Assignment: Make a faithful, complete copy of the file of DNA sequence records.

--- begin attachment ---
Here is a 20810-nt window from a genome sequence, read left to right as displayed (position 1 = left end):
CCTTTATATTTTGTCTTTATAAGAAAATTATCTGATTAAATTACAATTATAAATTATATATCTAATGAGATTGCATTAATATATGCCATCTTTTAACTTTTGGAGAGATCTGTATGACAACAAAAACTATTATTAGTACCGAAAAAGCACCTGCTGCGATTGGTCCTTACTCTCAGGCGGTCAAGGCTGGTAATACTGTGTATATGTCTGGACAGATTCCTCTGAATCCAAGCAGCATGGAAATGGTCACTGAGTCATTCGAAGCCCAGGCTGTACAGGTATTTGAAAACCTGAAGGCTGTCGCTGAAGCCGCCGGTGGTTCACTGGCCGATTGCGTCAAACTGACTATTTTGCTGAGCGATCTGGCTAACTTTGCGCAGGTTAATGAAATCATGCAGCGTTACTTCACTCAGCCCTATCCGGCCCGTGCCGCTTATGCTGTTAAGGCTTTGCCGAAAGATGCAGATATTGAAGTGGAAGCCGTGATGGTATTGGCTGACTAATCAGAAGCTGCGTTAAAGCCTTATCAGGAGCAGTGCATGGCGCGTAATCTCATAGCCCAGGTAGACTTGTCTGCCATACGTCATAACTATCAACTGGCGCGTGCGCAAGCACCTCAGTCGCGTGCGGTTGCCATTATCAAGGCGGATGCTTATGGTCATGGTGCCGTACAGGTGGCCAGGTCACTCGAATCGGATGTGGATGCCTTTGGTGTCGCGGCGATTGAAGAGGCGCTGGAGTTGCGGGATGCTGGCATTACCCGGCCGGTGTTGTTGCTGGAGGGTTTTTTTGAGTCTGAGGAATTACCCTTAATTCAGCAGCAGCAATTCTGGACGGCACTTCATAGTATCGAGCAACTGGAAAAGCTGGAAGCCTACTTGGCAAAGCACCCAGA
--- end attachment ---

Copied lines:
Here is a 20810-nt window from a genome sequence, read left to right as displayed (position 1 = left end):
CCTTTATATTTTGTCTTTATAAGAAAATTATCTGATTAAATTACAATTATAAATTATATATCTAATGAGATTGCATTAATATATGCCATCTTTTAACTTTTGGAGAGATCTGTATGACAACAAAAACTATTATTAGTACCGAAAAAGCACCTGCTGCGATTGGTCCTTACTCTCAGGCGGTCAAGGCTGGTAATACTGTGTATATGTCTGGACAGATTCCTCTGAATCCAAGCAGCATGGAAATGGTCACTGAGTCATTCGAAGCCCAGGCTGTACAGGTATTTGAAAACCTGAAGGCTGTCGCTGAAGCCGCCGGTGGTTCACTGGCCGATTGCGTCAAACTGACTATTTTGCTGAGCGATCTGGCTAACTTTGCGCAGGTTAATGAAATCATGCAGCGTTACTTCACTCAGCCCTATCCGGCCCGTGCCGCTTATGCTGTTAAGGCTTTGCCGAAAGATGCAGATATTGAAGTGGAAGCCGTGATGGTATTGGCTGACTAATCAGAAGCTGCGTTAAAGCCTTATCAGGAGCAGTGCATGGCGCGTAATCTCATAGCCCAGGTAGACTTGTCTGCCATACGTCATAACTATCAACTGGCGCGTGCGCAAGCACCTCAGTCGCGTGCGGTTGCCATTATCAAGGCGGATGCTTATGGTCATGGTGCCGTACAGGTGGCCAGGTCACTCGAATCGGATGTGGATGCCTTTGGTGTCGCGGCGATTGAAGAGGCGCTGGAGTTGCGGGATGCTGGCATTACCCGGCCGGTGTTGTTGCTGGAGGGTTTTTTTGAGTCTGAGGAATTACCCTTAATTCAGCAGCAGCAATTCTGGACGGCACTTCATAGTATCGAGCAACTGGAAAAGCTGGAAGCCTACTTGGCAAAGCACCCAGA